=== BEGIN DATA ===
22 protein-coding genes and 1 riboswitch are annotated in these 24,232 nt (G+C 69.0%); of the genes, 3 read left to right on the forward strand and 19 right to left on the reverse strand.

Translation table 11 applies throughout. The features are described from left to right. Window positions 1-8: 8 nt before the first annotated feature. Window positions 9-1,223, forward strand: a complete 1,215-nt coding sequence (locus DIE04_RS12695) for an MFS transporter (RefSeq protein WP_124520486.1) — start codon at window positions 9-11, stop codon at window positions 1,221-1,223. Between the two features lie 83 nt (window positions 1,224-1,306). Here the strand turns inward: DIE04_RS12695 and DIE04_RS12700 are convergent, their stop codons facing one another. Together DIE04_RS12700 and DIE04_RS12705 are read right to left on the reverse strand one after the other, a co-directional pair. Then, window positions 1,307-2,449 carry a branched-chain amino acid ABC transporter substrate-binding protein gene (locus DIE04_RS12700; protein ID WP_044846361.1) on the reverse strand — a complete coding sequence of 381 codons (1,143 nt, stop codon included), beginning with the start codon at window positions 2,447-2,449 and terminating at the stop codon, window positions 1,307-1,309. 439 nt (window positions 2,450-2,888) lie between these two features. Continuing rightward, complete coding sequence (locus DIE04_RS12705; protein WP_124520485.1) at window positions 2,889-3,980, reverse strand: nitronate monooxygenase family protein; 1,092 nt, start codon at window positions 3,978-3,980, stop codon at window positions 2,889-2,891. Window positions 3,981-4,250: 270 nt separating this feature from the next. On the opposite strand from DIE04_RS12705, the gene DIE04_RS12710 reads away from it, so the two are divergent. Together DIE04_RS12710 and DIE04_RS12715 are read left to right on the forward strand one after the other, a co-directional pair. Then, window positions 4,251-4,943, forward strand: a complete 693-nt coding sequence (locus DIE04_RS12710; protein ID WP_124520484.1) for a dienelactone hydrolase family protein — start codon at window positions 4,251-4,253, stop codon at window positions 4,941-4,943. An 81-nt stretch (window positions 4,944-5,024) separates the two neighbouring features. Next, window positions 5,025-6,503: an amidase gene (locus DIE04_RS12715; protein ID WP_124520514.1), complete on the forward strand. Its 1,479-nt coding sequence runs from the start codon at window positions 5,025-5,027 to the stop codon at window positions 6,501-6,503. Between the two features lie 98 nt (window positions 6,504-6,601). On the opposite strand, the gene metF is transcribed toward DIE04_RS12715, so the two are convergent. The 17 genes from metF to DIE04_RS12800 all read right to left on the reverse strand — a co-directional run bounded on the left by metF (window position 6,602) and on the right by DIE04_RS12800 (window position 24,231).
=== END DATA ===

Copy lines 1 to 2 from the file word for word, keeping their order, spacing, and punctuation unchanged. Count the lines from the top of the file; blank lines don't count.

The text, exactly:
22 protein-coding genes and 1 riboswitch are annotated in these 24,232 nt (G+C 69.0%); of the genes, 3 read left to right on the forward strand and 19 right to left on the reverse strand.

Translation table 11 applies throughout. The features are described from left to right. Window positions 1-8: 8 nt before the first annotated feature. Window positions 9-1,223, forward strand: a complete 1,215-nt coding sequence (locus DIE04_RS12695) for an MFS transporter (RefSeq protein WP_124520486.1) — start codon at window positions 9-11, stop codon at window positions 1,221-1,223. Between the two features lie 83 nt (window positions 1,224-1,306). Here the strand turns inward: DIE04_RS12695 and DIE04_RS12700 are convergent, their stop codons facing one another. Together DIE04_RS12700 and DIE04_RS12705 are read right to left on the reverse strand one after the other, a co-directional pair. Then, window positions 1,307-2,449 carry a branched-chain amino acid ABC transporter substrate-binding protein gene (locus DIE04_RS12700; protein ID WP_044846361.1) on the reverse strand — a complete coding sequence of 381 codons (1,143 nt, stop codon included), beginning with the start codon at window positions 2,447-2,449 and terminating at the stop codon, window positions 1,307-1,309. 439 nt (window positions 2,450-2,888) lie between these two features. Continuing rightward, complete coding sequence (locus DIE04_RS12705; protein WP_124520485.1) at window positions 2,889-3,980, reverse strand: nitronate monooxygenase family protein; 1,092 nt, start codon at window positions 3,978-3,980, stop codon at window positions 2,889-2,891. Window positions 3,981-4,250: 270 nt separating this feature from the next. On the opposite strand from DIE04_RS12705, the gene DIE04_RS12710 reads away from it, so the two are divergent. Together DIE04_RS12710 and DIE04_RS12715 are read left to right on the forward strand one after the other, a co-directional pair. Then, window positions 4,251-4,943, forward strand: a complete 693-nt coding sequence (locus DIE04_RS12710; protein ID WP_124520484.1) for a dienelactone hydrolase family protein — start codon at window positions 4,251-4,253, stop codon at window positions 4,941-4,943. An 81-nt stretch (window positions 4,944-5,024) separates the two neighbouring features. Next, window positions 5,025-6,503: an amidase gene (locus DIE04_RS12715; protein ID WP_124520514.1), complete on the forward strand. Its 1,479-nt coding sequence runs from the start codon at window positions 5,025-5,027 to the stop codon at window positions 6,501-6,503. Between the two features lie 98 nt (window positions 6,504-6,601). On the opposite strand, the gene metF is transcribed toward DIE04_RS12715, so the two are convergent. The 17 genes from metF to DIE04_RS12800 all read right to left on the reverse strand — a co-directional run bounded on the left by metF (window position 6,602) and on the right by DIE04_RS12800 (window position 24,231).